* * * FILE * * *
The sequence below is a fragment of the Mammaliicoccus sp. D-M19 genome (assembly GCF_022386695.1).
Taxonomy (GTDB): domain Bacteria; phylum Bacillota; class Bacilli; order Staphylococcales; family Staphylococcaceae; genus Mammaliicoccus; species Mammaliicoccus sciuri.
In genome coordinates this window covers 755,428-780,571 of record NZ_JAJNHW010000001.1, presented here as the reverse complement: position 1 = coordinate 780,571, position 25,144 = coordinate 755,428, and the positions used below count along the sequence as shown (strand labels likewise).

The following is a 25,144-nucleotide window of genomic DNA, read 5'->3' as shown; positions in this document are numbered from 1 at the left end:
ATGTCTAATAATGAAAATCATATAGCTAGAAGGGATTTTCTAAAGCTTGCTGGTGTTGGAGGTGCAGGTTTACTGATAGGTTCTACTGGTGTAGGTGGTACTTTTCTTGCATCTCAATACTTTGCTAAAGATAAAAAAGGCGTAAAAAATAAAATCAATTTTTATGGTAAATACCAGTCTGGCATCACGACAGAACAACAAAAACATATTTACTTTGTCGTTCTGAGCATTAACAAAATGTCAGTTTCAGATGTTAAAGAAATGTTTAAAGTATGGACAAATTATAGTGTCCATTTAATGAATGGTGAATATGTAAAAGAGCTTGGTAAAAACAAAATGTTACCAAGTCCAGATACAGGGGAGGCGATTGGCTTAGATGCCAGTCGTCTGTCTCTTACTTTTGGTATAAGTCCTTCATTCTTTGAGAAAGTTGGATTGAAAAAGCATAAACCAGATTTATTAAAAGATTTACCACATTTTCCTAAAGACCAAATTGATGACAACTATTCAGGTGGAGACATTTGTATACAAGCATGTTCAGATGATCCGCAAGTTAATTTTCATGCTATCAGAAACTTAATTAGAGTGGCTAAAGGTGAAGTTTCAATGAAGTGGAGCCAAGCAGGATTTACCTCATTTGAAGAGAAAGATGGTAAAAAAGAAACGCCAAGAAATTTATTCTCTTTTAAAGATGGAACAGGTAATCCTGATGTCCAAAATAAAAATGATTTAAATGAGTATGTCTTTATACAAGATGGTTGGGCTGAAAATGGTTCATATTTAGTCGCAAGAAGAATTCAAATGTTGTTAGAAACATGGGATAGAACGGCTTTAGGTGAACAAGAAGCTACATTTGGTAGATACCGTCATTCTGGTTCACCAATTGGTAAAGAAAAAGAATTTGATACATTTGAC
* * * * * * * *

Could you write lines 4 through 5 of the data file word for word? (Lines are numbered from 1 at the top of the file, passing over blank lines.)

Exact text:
The following is a 25,144-nucleotide window of genomic DNA, read 5'->3' as shown; positions in this document are numbered from 1 at the left end:
ATGTCTAATAATGAAAATCATATAGCTAGAAGGGATTTTCTAAAGCTTGCTGGTGTTGGAGGTGCAGGTTTACTGATAGGTTCTACTGGTGTAGGTGGTACTTTTCTTGCATCTCAATACTTTGCTAAAGATAAAAAAGGCGTAAAAAATAAAATCAATTTTTATGGTAAATACCAGTCTGGCATCACGACAGAACAACAAAAACATATTTACTTTGTCGTTCTGAGCATTAACAAAATGTCAGTTTCAGATGTTAAAGAAATGTTTAAAGTATGGACAAATTATAGTGTCCATTTAATGAATGGTGAATATGTAAAAGAGCTTGGTAAAAACAAAATGTTACCAAGTCCAGATACAGGGGAGGCGATTGGCTTAGATGCCAGTCGTCTGTCTCTTACTTTTGGTATAAGTCCTTCATTCTTTGAGAAAGTTGGATTGAAAAAGCATAAACCAGATTTATTAAAAGATTTACCACATTTTCCTAAAGACCAAATTGATGACAACTATTCAGGTGGAGACATTTGTATACAAGCATGTTCAGATGATCCGCAAGTTAATTTTCATGCTATCAGAAACTTAATTAGAGTGGCTAAAGGTGAAGTTTCAATGAAGTGGAGCCAAGCAGGATTTACCTCATTTGAAGAGAAAGATGGTAAAAAAGAAACGCCAAGAAATTTATTCTCTTTTAAAGATGGAACAGGTAATCCTGATGTCCAAAATAAAAATGATTTAAATGAGTATGTCTTTATACAAGATGGTTGGGCTGAAAATGGTTCATATTTAGTCGCAAGAAGAATTCAAATGTTGTTAGAAACATGGGATAGAACGGCTTTAGGTGAACAAGAAGCTACATTTGGTAGATACCGTCATTCTGGTTCACCAATTGGTAAAGAAAAAGAATTTGATACATTTGAC